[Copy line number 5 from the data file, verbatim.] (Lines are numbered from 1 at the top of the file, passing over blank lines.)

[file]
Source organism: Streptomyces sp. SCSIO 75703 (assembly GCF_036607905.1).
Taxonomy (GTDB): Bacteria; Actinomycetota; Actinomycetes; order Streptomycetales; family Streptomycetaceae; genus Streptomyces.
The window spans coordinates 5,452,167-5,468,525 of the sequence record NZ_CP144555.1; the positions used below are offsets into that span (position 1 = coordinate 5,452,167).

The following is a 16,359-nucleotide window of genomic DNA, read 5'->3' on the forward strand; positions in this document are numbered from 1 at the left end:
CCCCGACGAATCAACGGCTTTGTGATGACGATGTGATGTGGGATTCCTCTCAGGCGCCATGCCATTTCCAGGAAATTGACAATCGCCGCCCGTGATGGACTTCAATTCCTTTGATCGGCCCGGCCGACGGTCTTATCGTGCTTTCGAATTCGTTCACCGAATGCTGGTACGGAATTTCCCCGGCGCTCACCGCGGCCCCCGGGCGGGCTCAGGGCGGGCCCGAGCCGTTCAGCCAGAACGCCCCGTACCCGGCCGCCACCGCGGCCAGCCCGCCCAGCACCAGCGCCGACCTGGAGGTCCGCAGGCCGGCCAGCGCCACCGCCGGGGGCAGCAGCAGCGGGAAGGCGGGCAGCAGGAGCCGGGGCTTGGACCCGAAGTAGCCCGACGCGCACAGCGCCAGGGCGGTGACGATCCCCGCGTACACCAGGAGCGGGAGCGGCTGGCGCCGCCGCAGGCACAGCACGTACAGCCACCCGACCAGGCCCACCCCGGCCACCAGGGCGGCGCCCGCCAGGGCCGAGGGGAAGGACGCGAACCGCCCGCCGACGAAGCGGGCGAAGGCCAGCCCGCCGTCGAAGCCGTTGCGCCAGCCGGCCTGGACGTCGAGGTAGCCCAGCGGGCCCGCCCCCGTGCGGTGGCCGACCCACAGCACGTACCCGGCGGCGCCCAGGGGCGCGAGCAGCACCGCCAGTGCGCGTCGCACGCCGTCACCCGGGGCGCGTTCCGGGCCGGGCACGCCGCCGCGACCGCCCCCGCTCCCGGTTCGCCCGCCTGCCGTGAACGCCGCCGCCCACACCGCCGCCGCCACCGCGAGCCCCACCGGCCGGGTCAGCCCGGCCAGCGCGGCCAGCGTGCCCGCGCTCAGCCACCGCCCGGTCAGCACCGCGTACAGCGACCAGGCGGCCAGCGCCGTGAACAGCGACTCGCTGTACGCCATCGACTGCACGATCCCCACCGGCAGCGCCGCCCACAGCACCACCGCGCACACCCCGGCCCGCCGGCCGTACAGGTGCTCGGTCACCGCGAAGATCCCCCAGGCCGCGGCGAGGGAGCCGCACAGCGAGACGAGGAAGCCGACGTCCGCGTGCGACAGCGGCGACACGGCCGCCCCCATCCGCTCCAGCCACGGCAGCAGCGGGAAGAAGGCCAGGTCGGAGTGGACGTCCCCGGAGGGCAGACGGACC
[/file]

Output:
CCCCGACGAATCAACGGCTTTGTGATGACGATGTGATGTGGGATTCCTCTCAGGCGCCATGCCATTTCCAGGAAATTGACAATCGCCGCCCGTGATGGACTTCAATTCCTTTGATCGGCCCGGCCGACGGTCTTATCGTGCTTTCGAATTCGTTCACCGAATGCTGGTACGGAATTTCCCCGGCGCTCACCGCGGCCCCCGGGCGGGCTCAGGGCGGGCCCGAGCCGTTCAGCCAGAACGCCCCGTACCCGGCCGCCACCGCGGCCAGCCCGCCCAGCACCAGCGCCGACCTGGAGGTCCGCAGGCCGGCCAGCGCCACCGCCGGGGGCAGCAGCAGCGGGAAGGCGGGCAGCAGGAGCCGGGGCTTGGACCCGAAGTAGCCCGACGCGCACAGCGCCAGGGCGGTGACGATCCCCGCGTACACCAGGAGCGGGAGCGGCTGGCGCCGCCGCAGGCACAGCACGTACAGCCACCCGACCAGGCCCACCCCGGCCACCAGGGCGGCGCCCGCCAGGGCCGAGGGGAAGGACGCGAACCGCCCGCCGACGAAGCGGGCGAAGGCCAGCCCGCCGTCGAAGCCGTTGCGCCAGCCGGCCTGGACGTCGAGGTAGCCCAGCGGGCCCGCCCCCGTGCGGTGGCCGACCCACAGCACGTACCCGGCGGCGCCCAGGGGCGCGAGCAGCACCGCCAGTGCGCGTCGCACGCCGTCACCCGGGGCGCGTTCCGGGCCGGGCACGCCGCCGCGACCGCCCCCGCTCCCGGTTCGCCCGCCTGCCGTGAACGCCGCCGCCCACACCGCCGCCGCCACCGCGAGCCCCACCGGCCGGGTCAGCCCGGCCAGCGCGGCCAGCGTGCCCGCGCTCAGCCACCGCCCGGTCAGCACCGCGTACAGCGACCAGGCGGCCAGCGCCGTGAACAGCGACTCGCTGTACGCCATCGACTGCACGATCCCCACCGGCAGCGCCGCCCACAGCACCACCGCGCACACCCCGGCCCGCCGGCCGTACAGGTGCTCGGTCACCGCGAAGATCCCCCAGGCCGCGGCGAGGGAGCCGCACAGCGAGACGAGGAAGCCGACGTCCGCGTGCGACAGCGGCGACACGGCCGCCCCCATCCGCTCCAGCCACGGCAGCAGCGGGAAGAAGGCCAGGTCGGAGTGGACGTCCCCGGAGGGCAGACGGACC